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Bird watching

Each year thousands of migratory birds from as far as Siberia, Japan and Alaska make their way to Wyndham, in southern Australia.  This incredible journey is made to escape the northern hemisphere winter and enjoy the wetland habitats on offer in Wyndham.

Wyndham has a number of sites that appeal to birdwatchers.  Of particular significance are the Point Cook Coastal Park, considered one of the top ten wetlands in Australia by environmentalists, and the impressive Western Treatment Plant, considered second to only Kakadu for birdwatchers. 

Attracting a variety of birdlife, the area hosts over 300 species of birds including several rare and endangered species.  The variety of birdlife in the region and the area’s close proximity to Melbourne make Wyndham a must-see destination for both budding and seasoned birdwatchers.

Download a copy of the Bird Watching in Wyndham brochure.

Point Cook Coastal Park and Cheetham Wetlands

Point Cook Coastal Park has long been a haven for migratory birds.  The park covers an area of 500 hectares including the former site of the Cheetham Salt Works.

There are numerous natural ponds and two significant lakes, Spectacle Lake and RAAF Lake.  Spectacle Lake has a bird hide that offers a discreet position to watch birds in their natural habitat.  Birds that frequent the area include the Straw-necked Ibis, Singing Honeyeater, Willie Wagtail, Golden-Headed Cisticola and the Common Greenfinch. At the southern end of Cheetham Wetlands you will find ‘The Tower’, a viewing platform that provides magnificent views of the wetlands and birdlife.  

The Coastal Park includes a 300 hectare marine sanctuary on Port Phillip Bay and has been recognised as an area of importance by the Ramsar Convention on Wetlands.

Western Treatment Plant

The 10,500 hectare Western Treatment Plant is a world leader in technical and environmental innovation, and is also a haven for tens of thousands of birds.  The Plant is home to numerous lagoons, estuaries, salt marshes and the beautiful Lake Borrie. 

The Western Treatment Plant is one of the most popular sites for bird watching in Victoria, with hundreds of species of birds recorded. Both experienced twitchers and beginner birdwatchers can try their luck spotting hundreds of different bird species, including some rare and endangered. Birds on show include the Brolga, Orange-bellied Parrot, Red-necked Avocet, Fairy Tern, Lewin’s Rail and Pied Cormorant. The plant's lagoons, grasslands and coastline provide an ideal and varied habitat for birds with a permanent water supply, plenty of food, and little interference from humans.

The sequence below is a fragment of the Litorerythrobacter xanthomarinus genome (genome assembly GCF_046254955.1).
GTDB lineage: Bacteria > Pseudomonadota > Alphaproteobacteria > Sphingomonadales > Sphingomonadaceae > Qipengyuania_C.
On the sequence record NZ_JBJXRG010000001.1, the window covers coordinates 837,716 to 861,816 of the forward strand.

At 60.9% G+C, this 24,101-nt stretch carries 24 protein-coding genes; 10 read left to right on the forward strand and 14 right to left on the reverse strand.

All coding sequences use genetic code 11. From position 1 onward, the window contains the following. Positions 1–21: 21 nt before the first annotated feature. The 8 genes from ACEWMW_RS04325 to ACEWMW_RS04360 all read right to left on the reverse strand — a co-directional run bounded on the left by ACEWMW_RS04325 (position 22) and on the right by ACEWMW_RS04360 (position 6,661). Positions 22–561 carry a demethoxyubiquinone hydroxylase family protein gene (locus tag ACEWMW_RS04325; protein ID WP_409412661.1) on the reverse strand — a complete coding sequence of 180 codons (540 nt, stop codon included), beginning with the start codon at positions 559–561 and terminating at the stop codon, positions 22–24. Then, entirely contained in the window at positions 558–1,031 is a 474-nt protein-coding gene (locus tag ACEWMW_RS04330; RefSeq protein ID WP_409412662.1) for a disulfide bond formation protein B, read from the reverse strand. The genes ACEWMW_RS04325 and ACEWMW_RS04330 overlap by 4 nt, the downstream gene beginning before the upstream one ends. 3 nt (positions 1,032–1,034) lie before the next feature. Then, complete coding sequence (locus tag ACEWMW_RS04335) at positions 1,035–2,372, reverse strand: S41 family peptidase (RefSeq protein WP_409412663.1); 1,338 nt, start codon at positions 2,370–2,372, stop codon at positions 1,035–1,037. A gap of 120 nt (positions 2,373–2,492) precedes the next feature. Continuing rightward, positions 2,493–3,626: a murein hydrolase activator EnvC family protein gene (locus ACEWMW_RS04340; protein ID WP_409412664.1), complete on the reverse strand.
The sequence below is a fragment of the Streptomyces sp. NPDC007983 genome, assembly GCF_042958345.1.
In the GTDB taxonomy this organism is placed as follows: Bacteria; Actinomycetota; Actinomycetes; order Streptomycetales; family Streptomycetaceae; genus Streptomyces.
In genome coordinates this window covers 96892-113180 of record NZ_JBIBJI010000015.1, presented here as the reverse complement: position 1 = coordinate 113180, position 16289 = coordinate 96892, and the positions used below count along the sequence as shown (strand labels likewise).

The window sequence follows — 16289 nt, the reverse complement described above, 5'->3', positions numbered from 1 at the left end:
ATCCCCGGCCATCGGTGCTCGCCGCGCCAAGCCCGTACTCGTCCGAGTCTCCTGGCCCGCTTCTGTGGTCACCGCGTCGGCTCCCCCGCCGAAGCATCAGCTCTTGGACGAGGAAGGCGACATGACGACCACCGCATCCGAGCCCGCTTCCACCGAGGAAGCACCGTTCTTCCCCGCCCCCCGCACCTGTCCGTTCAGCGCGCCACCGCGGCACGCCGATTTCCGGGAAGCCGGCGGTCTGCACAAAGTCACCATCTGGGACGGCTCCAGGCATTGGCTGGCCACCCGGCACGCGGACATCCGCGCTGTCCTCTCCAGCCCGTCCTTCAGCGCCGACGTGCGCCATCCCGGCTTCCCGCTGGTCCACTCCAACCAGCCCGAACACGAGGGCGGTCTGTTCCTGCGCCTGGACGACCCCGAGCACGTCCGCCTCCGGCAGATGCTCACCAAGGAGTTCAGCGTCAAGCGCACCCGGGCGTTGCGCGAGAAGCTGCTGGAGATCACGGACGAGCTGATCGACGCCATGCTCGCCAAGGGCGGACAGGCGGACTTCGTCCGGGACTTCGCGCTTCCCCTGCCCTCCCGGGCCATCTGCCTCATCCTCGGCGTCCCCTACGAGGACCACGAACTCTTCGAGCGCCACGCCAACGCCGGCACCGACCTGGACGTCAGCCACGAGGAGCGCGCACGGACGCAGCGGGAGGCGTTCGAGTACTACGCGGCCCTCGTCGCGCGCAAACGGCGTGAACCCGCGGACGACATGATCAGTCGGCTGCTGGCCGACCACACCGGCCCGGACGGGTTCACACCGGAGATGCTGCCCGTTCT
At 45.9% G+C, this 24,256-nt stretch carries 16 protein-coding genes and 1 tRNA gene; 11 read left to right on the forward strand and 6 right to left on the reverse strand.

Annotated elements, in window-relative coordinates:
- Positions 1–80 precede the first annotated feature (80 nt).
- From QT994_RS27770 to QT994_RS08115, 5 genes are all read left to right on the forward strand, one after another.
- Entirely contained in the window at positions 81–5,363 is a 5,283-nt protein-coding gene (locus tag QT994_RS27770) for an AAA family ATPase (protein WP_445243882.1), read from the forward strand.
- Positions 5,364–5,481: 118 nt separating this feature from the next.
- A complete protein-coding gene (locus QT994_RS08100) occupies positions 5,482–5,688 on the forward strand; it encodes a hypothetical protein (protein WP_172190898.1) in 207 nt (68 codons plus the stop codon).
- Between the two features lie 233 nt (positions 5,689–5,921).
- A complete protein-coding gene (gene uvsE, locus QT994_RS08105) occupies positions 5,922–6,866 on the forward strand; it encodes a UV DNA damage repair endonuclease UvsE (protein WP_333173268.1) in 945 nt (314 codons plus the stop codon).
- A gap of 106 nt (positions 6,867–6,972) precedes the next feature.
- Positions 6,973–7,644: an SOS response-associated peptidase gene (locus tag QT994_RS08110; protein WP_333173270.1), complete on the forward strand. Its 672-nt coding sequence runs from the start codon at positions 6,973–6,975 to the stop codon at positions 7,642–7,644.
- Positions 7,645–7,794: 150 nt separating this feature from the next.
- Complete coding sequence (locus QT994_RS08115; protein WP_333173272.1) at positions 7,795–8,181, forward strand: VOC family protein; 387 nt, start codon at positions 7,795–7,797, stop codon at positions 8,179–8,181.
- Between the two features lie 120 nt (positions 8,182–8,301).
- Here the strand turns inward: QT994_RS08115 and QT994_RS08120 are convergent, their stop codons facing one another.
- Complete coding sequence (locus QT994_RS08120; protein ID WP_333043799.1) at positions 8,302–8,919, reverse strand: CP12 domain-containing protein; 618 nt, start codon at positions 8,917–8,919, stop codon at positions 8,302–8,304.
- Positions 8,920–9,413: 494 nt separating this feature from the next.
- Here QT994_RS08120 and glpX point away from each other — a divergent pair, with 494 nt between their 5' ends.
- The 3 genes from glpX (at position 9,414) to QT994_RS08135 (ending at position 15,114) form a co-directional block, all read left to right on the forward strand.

Parts of the plant have been declared a sanctuary for the protection of native fauna and much of the surrounding area has been recognised as a wetland of international significance under the Ramsar Convention.  

For Interstate and International visitors applications for Short-term Bird Watching Passes for the Western Treatment Plant are now available from the Werribee Visitor Information Centre, located at the front of the Werribee Open Range Zoo.  Photo I.D. must be provided to obtain a pass as well as a completed application form.  Passes are valid for 1 day only and access keys must be returned to the Visitor Information Centre no later than 4pm.

Heathdale Glen Orden Wetlands

The Heathdale Glen Orden Wetlands cover some 35 hectares of open space with many native species of flora and fauna calling the reserve home. The wetlands are well-known for frequent spotting of Lathams snipe, with the species migrating here for summer. Other frequently spotted birds include the Willie Wagtail, White-plumed Honeyeater, Little Raven and the Red Wattlebird.

The Heathdale Glen Orden Wetlands are best accessed from Rosella Ave, with footpaths leading out from the car park.  Birdwatchers can cross the wetlands water system via a boardwalk and circumnavigate the wetlands by walking along a network of soft surface tracks.  With rotundas, seating areas and a playground, the Heathdale Glen Orden Wetlands are an ideal spot to bring the family.

Werribee River

The Werribee River is a valuable natural asset that takes its name from the Aboriginal word meaning ‘backbone’ or ‘spine’. With majestic River Red Gum trees providing shelter and lining the upstream section of the river, nature-lovers have the opportunity to see a diverse range of water birds in lush, picturesque surroundings.

The Werribee River is home to a diverse population of native and migratory bird species including the Wedge-Tailed Eagle, Peregrine Falcon, Swamp Harrier, Whistling Kite, Musk Duck, Latham’s Snipe and the more common parrots and lorikeets. Expect to see large numbers of pelicans at the mouth of the River (Werribee South). The river is also a haven for many other species of fauna with the Platypus and threatened Growling Grass Frog calling the river home.

The Werribee River Park is part of a Ramsar site that aims to protect and enhance habitat for migratory birds.  

Werribee Open Range Zoo

Werribee Open Range Zoo is one of Australia’s most popular zoos with visitors experiencing an African adventure on over 200 hectares of beautiful natural surrounds.  In addition to being known for its beautiful African Savannah, the zoo is fast gaining a reputation as one of the best places in Melbourne for bird watching.

Werribee Open Range Zoo is home to more than 100 different species of bird with birdwatchers able to spot a diverse range of species including raptors, water birds and native bush birds. Frequently reported sightings include Wedge Tailed Eagles, Whistling or Black Tailed Kites, Little Hawks, Cormorants, Pelicans, Spoonbills, Spotted Pardalotes and Red-browed Finches. Entrance fees apply

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